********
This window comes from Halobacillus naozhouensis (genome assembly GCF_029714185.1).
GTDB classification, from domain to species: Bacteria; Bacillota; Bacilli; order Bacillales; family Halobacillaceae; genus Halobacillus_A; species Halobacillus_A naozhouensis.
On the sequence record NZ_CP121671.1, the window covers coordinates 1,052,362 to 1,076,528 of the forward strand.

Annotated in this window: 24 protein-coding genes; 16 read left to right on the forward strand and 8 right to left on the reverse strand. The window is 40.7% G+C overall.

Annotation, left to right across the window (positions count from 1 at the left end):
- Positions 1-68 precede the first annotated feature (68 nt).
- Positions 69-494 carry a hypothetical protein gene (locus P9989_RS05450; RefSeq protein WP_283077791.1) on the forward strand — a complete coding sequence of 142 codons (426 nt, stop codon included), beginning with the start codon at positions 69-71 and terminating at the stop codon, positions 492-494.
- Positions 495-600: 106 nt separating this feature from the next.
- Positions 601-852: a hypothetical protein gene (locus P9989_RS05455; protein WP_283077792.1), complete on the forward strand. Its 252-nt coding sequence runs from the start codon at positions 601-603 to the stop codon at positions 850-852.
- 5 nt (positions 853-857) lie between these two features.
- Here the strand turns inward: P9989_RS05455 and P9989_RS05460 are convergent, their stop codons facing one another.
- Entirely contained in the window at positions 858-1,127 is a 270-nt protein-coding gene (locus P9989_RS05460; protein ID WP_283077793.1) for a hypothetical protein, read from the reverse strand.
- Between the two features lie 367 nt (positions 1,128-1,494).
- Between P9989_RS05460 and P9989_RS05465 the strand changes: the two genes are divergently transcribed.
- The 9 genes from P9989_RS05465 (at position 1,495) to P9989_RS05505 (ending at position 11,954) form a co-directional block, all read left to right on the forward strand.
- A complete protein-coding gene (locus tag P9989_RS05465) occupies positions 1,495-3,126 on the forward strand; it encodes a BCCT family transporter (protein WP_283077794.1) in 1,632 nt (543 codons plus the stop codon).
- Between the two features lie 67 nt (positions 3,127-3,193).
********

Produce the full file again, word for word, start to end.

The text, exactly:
This window comes from Halobacillus naozhouensis (genome assembly GCF_029714185.1).
GTDB classification, from domain to species: Bacteria; Bacillota; Bacilli; order Bacillales; family Halobacillaceae; genus Halobacillus_A; species Halobacillus_A naozhouensis.
On the sequence record NZ_CP121671.1, the window covers coordinates 1,052,362 to 1,076,528 of the forward strand.

Annotated in this window: 24 protein-coding genes; 16 read left to right on the forward strand and 8 right to left on the reverse strand. The window is 40.7% G+C overall.

Annotation, left to right across the window (positions count from 1 at the left end):
- Positions 1-68 precede the first annotated feature (68 nt).
- Positions 69-494 carry a hypothetical protein gene (locus P9989_RS05450; RefSeq protein WP_283077791.1) on the forward strand — a complete coding sequence of 142 codons (426 nt, stop codon included), beginning with the start codon at positions 69-71 and terminating at the stop codon, positions 492-494.
- Positions 495-600: 106 nt separating this feature from the next.
- Positions 601-852: a hypothetical protein gene (locus P9989_RS05455; protein WP_283077792.1), complete on the forward strand. Its 252-nt coding sequence runs from the start codon at positions 601-603 to the stop codon at positions 850-852.
- 5 nt (positions 853-857) lie between these two features.
- Here the strand turns inward: P9989_RS05455 and P9989_RS05460 are convergent, their stop codons facing one another.
- Entirely contained in the window at positions 858-1,127 is a 270-nt protein-coding gene (locus P9989_RS05460; protein ID WP_283077793.1) for a hypothetical protein, read from the reverse strand.
- Between the two features lie 367 nt (positions 1,128-1,494).
- Between P9989_RS05460 and P9989_RS05465 the strand changes: the two genes are divergently transcribed.
- The 9 genes from P9989_RS05465 (at position 1,495) to P9989_RS05505 (ending at position 11,954) form a co-directional block, all read left to right on the forward strand.
- A complete protein-coding gene (locus tag P9989_RS05465) occupies positions 1,495-3,126 on the forward strand; it encodes a BCCT family transporter (protein WP_283077794.1) in 1,632 nt (543 codons plus the stop codon).
- Between the two features lie 67 nt (positions 3,127-3,193).